Dela Hansford, 76, from Hampshire, faced having her leg amputated two years after a small wound, like a blood blister, developed on her leg. Kerecis Omega3 Wound fish skin graft healed her ulchers and saved her leg from being amputated. Two years after she noticed a small wound, like a blood blister, on her right shin, Dela Hansford faced having her leg amputated. In 2013, Mrs Hansford, 76, a widow from Hampshire, developed several ulcers on her leg.
'The first appeared after I banged my leg on a chair in the September. It was like a blood blister and I thought it would go away,' she says. 'I kept it clean and looked after it, but it got bigger and about a month later I went to see my GP, who dressed it.' But the wound didn't heal - and then over six months, four others appeared. 'They became very big, two were about the size of my palms and very deep, almost to the tendon.' They were so deep that, in April last year, she was told amputation of her lower leg was a distinct possibility. Dela Hansford heard about the treatment through her daughter, Pamala, who lives in Iceland, and says: 'I suggested to my NHS consultant that we tried it.' The treatment began in July 2014. 'It made a massive difference,' says Mrs Hansford. 'The ulcers started healing straight away - you could see changes almost within days. 'Four have healed and one is on the way to healing - it's less than half the size it was. As soon as they started the treatment, I could feel myself getting better.'
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The Vein Clinic is one of the first clinics in the United Kingdom to offer wound treatment with the Kerecis Omega3 Wound acellular fish skin graft.
The Vein Clinic covers most of the major areas of Wiltshire, Gloucestershire and Berkshire providing treatment across 4 separate sites.
Ray Robison served his country as an Army medic in the late 1970s and early 80s. He looks back fondly on this time—especially his time as a flight medic—because of its fast pace with “everything going on, all the time.” He continued in healthcare after the Army and eventually became the director of respiratory therapy at a local hospital.
Things changed after Ray stepped on a nail while working on his father’s farm two years ago. His health began to decline and eventually he had to leave his healthcare career on medical disability, after having several surgeries for gangrene.
That wound healed after time with wound vacs (negative pressure treatment), but the foot was prone to pressure points. The wound reopened and developed osteomyelitis. This led to a trans-metatarsal amputation in August 2015. That wound didn’t heal properly in spite of being treated with common therapies.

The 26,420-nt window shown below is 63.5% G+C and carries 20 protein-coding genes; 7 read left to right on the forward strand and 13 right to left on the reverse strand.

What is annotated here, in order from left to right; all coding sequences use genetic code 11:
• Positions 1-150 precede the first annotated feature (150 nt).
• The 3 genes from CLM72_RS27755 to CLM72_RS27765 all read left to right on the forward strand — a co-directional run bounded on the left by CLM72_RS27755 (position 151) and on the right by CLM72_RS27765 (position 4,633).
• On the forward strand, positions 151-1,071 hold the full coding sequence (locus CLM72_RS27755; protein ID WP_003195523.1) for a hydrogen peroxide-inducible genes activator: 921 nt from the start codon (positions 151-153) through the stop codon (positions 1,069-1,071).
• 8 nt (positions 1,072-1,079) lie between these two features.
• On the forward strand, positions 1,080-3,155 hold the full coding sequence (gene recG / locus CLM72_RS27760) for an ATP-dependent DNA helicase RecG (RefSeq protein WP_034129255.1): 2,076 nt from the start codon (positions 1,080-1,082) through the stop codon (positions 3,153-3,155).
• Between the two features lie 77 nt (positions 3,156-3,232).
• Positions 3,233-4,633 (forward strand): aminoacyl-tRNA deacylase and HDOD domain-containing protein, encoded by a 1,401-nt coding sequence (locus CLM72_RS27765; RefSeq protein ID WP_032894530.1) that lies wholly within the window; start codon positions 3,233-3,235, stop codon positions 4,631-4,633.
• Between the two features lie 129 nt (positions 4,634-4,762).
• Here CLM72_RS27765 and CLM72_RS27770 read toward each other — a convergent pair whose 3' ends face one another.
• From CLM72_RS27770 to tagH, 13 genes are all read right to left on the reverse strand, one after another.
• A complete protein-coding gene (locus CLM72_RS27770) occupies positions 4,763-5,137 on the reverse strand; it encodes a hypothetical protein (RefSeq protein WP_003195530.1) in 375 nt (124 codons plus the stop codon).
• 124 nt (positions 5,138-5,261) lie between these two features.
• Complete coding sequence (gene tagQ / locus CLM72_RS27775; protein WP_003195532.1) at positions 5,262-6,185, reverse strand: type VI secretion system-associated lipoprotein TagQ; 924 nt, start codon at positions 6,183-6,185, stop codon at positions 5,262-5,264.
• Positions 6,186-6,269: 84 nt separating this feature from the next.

In fall 2015, Ray’s podiatrist recommended therapy with the Kerecis fish skin Acellular Dermal Graft (ADG). Ray noted: “Kerecis was used with great success. I have a problem with hyper-granulation with wounds due to hemophilia. With Kerecis, there was no hyper-granulation.
“Also the graft can stay on for extended periods of time, which is good because it means you are not disturbing the clotted area by continually changing the dressing. This is particularly important because of the hemophilia.”
When Ray’s podiatrist saw him in January 2016, his golf-ball-sized wound had all but healed and required only minimal dressing.
Ray hopes to get off of disability soon and start his own business.
Dr. Fredrik Correa at Danderyds Hospital in Sweden was able to heal a female patient, who faced having her leg amputated, using Kerecis Omega3 Wound. The patient had been suffering from a chronic leg ulcer for a quarter of a century that had shown little progress towards healing. Standard of care was provided with no signs of healing for 25 years.
Stockholm County Innovation and the Department of Dermatology at Danderyds Hospital in Stockholm announced the successful outcome of Kerecis Omega3 Wound treatment product on seven patients with severe chronic leg wounds. The patients' wounds had not healed with traditional treatments. One patient had been treated for a chronic leg wound for 25 years. After being treated with the Kerecis fish-skin graft, the wound healed in only 8 weeks. Another patient saw a 6-year-old chronic wound heal in a matter of months.
"These were some of our most difficult cases and the results for the patients were very good," said Fredrik Correa, the physician in charge of the project at Danderyds. "Many of these chronic, hard-to-heal wounds showed recovery and accelerated healing using the fish skin. It is clear to us that Kerecis Omega3 Wound accelerated and helped the wounds heal faster," he added.
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